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Shutdown squeezes every part of air travel

Transportation Trades Department’s Larry Willis said politicians in Washington are the ones who need to find a way out of the crisis. | Brendan Smialowski/AFP/Getty Images

The government shutdown is fraying U.S. air travel in ways big and small, not just spawning long security lines at some airports but canceling some pilot training, delaying purchases of bag-scanning equipment and preventing some companies from adding new planes.

Those burdens, many invisible to the traveling public, are causing an enormous strain for the aviation system, which is expected to see a spike in passenger traffic during this three-day Martin Luther King Jr. holiday weekend. And they come as thousands of TSA agents, air traffic controllers and aircraft inspectors are working without pay, posing long-term worries about agencies’ ability to recruit and keep employees.

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“When the government does reopen, there’s going to be a lot of catch-up work that has to get done,” said Larry Willis, president of the AFL-CIO’s Transportation Trades Department, an umbrella group for dozens of transportation unions, including pilots and flight attendants.

Absences by Transportation Security Administration screeners have been running at double the typical rate. The Federal Aviation Administration has postponed certifications for new drone pilots and delayed a major conference on drones. The National Transportation Safety Board, tasked with investigating transportation accidents, has been left with a skeleton crew and has opted not to launch investigators to 14 recent accidents, including 10 aviation incidents that killed 16 people.

Some current and former lawmakers have speculated that the aviation system could reach a breaking point — perhaps a strike that halts air traffic — that would pressure Congress and the White House to settle their differences. “If TSA agents don’t go to work, the shutdown is over tomorrow,” Montana Democratic Sen. Jon Tester told reporters this week. “I’m not advocating they do that, but you stop air traffic and this thing’s over with.”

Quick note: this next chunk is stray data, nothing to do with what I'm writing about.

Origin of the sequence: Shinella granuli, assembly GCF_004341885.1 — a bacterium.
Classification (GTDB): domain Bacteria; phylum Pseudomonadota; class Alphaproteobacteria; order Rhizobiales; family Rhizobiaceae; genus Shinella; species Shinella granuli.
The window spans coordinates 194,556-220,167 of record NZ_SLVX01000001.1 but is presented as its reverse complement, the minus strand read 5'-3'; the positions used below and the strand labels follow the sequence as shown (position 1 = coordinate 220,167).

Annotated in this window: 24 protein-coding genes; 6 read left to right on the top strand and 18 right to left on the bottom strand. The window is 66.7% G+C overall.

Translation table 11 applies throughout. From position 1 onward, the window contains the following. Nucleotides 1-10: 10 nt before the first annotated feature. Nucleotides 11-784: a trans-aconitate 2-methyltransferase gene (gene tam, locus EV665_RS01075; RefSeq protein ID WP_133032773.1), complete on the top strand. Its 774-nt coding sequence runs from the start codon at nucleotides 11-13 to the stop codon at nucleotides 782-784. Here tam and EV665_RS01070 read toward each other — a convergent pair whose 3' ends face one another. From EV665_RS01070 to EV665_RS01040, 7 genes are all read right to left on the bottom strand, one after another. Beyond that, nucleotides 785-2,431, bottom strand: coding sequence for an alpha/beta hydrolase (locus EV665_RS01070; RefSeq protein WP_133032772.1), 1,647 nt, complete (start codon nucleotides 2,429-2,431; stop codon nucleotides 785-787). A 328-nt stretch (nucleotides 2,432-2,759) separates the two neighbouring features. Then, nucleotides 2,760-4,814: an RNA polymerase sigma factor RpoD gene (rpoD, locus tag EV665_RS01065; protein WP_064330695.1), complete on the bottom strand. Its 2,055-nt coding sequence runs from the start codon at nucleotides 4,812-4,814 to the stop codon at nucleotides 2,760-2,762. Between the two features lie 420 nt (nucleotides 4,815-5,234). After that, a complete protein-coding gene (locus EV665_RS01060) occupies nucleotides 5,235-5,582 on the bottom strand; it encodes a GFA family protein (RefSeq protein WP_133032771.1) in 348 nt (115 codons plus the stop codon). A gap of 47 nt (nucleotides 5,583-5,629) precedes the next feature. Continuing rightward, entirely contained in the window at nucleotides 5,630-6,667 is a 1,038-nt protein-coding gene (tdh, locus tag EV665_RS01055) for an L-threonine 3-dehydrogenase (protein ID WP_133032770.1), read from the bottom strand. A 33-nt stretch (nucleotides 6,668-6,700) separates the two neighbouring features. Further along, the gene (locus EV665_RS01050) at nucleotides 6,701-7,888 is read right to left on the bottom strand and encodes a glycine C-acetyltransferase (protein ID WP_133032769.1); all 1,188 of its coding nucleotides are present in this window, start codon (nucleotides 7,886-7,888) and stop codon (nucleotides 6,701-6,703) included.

But a strike is not about to happen, say the unions representing TSA screeners, air traffic controllers and other critical aviation workers, which note that it would be illegal for them to walk off the job.

On the other hand, nothing prevents unpaid employees from quitting outright. Already, many are simply calling in absent because they cannot afford to work without pay.

TSA estimates more than 8 million people will fly over the three-day Martin Luther King Jr. weekend — a 10.8 percent increase over last year. Meanwhile, about 6.4 percent of the agency’s baggage screeners called out absent from work Thursday, compared with 3.8 percent for the same day in 2018.

Some agencies are trying to find ways to lessen the damage. TSA, for instance, has scraped together some money for its unpaid employees, but it’s a drop in the bucket — one day of missed pay out of almost 30, plus a $ 500 bonus. The FAA has also responded to worries about airline safety by bringing back in about 2,200 of its 3,000 previously furloughed safety inspectors, though it is not paying them.

Agencies are also deferring purchases and canceling training for their workers, expenses they’ll eventually have to make up. TSA said this week that it had canceled advanced training classes for screeners and other front-line employees, and it has postponed buying new 3D scanners.

The repercussions from the funding lapse are being felt throughout the aviation industry. Flight schools could be faced with canceling classes if their instructors can’t be recertified, the National Air Transportation Association wrote in an alert to members.

“Companies that provide training for pilots require regular authorizations by the FAA to issue certificates; these training providers need certain qualifications which they may lose due to the shutdown, and this could halt pilot training and may prevent aircraft from having the necessary crews to operate,” the association said.

The academy where air traffic controllers are trained is also halting classes, which could mean delays in replacing retiring controllers.